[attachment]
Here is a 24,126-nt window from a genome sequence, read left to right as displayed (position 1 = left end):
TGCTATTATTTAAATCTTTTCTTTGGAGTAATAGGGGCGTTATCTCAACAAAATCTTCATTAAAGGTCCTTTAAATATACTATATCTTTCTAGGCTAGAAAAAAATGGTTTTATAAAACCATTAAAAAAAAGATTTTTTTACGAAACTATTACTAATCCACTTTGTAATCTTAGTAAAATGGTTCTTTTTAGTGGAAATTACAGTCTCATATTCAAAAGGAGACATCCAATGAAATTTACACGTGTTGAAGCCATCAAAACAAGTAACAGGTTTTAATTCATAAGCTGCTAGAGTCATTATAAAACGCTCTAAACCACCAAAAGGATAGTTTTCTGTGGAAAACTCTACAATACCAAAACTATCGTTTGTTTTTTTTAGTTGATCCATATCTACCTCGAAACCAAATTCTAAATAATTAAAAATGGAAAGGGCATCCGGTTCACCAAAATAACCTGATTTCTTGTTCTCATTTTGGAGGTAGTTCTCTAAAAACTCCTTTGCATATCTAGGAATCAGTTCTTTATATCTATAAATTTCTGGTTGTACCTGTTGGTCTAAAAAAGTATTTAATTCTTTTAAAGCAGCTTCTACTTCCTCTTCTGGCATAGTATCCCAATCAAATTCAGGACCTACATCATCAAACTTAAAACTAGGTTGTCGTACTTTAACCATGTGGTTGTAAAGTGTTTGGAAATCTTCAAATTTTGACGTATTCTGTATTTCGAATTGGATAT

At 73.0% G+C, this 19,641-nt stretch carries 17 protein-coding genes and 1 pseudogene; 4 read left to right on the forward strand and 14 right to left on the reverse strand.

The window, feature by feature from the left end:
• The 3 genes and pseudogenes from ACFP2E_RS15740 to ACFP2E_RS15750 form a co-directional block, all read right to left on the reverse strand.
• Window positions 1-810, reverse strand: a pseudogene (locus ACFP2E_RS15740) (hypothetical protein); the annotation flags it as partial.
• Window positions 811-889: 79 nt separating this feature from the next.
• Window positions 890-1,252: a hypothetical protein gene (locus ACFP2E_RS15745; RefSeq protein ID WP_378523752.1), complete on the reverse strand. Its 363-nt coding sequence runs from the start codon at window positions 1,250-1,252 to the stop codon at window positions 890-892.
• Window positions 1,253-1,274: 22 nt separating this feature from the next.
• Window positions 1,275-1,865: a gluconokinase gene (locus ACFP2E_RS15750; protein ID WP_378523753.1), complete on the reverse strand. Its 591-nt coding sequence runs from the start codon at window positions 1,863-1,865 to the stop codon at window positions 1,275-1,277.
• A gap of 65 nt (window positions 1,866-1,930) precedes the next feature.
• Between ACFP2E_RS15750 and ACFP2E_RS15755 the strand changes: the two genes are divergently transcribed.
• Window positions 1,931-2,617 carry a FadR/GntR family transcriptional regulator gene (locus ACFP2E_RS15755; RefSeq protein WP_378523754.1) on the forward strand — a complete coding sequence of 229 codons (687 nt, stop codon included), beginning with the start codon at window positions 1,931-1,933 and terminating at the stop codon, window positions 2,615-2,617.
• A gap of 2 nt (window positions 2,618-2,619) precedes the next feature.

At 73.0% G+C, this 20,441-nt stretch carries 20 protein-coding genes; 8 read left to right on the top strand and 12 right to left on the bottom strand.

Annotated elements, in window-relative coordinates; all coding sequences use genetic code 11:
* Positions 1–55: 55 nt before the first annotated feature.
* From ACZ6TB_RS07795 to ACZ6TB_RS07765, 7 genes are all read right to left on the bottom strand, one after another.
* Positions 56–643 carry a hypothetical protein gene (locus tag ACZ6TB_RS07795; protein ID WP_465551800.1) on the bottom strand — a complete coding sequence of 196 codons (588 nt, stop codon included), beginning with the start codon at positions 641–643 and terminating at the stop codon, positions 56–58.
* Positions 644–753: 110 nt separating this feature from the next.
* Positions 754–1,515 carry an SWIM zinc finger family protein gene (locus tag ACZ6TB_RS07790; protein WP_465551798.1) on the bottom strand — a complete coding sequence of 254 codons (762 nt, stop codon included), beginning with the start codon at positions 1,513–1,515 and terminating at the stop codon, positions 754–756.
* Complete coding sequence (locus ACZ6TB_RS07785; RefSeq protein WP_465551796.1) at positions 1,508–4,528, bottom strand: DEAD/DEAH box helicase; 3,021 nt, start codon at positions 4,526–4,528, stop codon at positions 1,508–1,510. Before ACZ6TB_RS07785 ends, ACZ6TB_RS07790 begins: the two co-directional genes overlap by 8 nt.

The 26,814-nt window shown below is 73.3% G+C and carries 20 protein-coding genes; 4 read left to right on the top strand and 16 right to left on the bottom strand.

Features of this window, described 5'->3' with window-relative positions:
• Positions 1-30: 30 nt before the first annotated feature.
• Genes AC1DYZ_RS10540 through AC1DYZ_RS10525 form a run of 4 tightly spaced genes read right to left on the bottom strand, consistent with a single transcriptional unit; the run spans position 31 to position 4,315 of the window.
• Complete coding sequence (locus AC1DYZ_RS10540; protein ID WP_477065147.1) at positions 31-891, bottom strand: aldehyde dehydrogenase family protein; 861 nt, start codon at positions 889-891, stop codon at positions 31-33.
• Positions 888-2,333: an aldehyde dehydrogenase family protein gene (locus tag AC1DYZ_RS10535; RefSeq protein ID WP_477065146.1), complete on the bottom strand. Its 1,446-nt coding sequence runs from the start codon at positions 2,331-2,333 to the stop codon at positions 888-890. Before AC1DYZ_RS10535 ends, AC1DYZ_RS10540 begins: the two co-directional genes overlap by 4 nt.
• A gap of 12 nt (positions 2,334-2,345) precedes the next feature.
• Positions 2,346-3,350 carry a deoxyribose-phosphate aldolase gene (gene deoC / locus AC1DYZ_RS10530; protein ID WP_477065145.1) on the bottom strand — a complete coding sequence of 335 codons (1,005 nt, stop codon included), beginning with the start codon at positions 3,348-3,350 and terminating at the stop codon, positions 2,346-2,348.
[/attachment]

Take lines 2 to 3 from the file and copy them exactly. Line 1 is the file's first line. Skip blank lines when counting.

TGCTATTATTTAAATCTTTTCTTTGGAGTAATAGGGGCGTTATCTCAACAAAATCTTCATTAAAGGTCCTTTAAATATACTATATCTTTCTAGGCTAGAAAAAAATGGTTTTATAAAACCATTAAAAAAAAGATTTTTTTACGAAACTATTACTAATCCACTTTGTAATCTTAGTAAAATGGTTCTTTTTAGTGGAAATTACAGTCTCATATTCAAAAGGAGACATCCAATGAAATTTACACGTGTTGAAGCCATCAAAACAAGTAACAGGTTTTAATTCATAAGCTGCTAGAGTCATTATAAAACGCTCTAAACCACCAAAAGGATAGTTTTCTGTGGAAAACTCTACAATACCAAAACTATCGTTTGTTTTTTTTAGTTGATCCATATCTACCTCGAAACCAAATTCTAAATAATTAAAAATGGAAAGGGCATCCGGTTCACCAAAATAACCTGATTTCTTGTTCTCATTTTGGAGGTAGTTCTCTAAAAACTCCTTTGCATATCTAGGAATCAGTTCTTTATATCTATAAATTTCTGGTTGTACCTGTTGGTCTAAAAAAGTATTTAATTCTTTTAAAGCAGCTTCTACTTCCTCTTCTGGCATAGTATCCCAATCAAATTCAGGACCTACATCATCAAACTTAAAACTAGGTTGTCGTACTTTAACCATGTGGTTGTAAAGTGTTTGGAAATCTTCAAATTTTGACGTATTCTGTATTTCGAATTGGATAT

At 73.0% G+C, this 19,641-nt stretch carries 17 protein-coding genes and 1 pseudogene; 4 read left to right on the forward strand and 14 right to left on the reverse strand.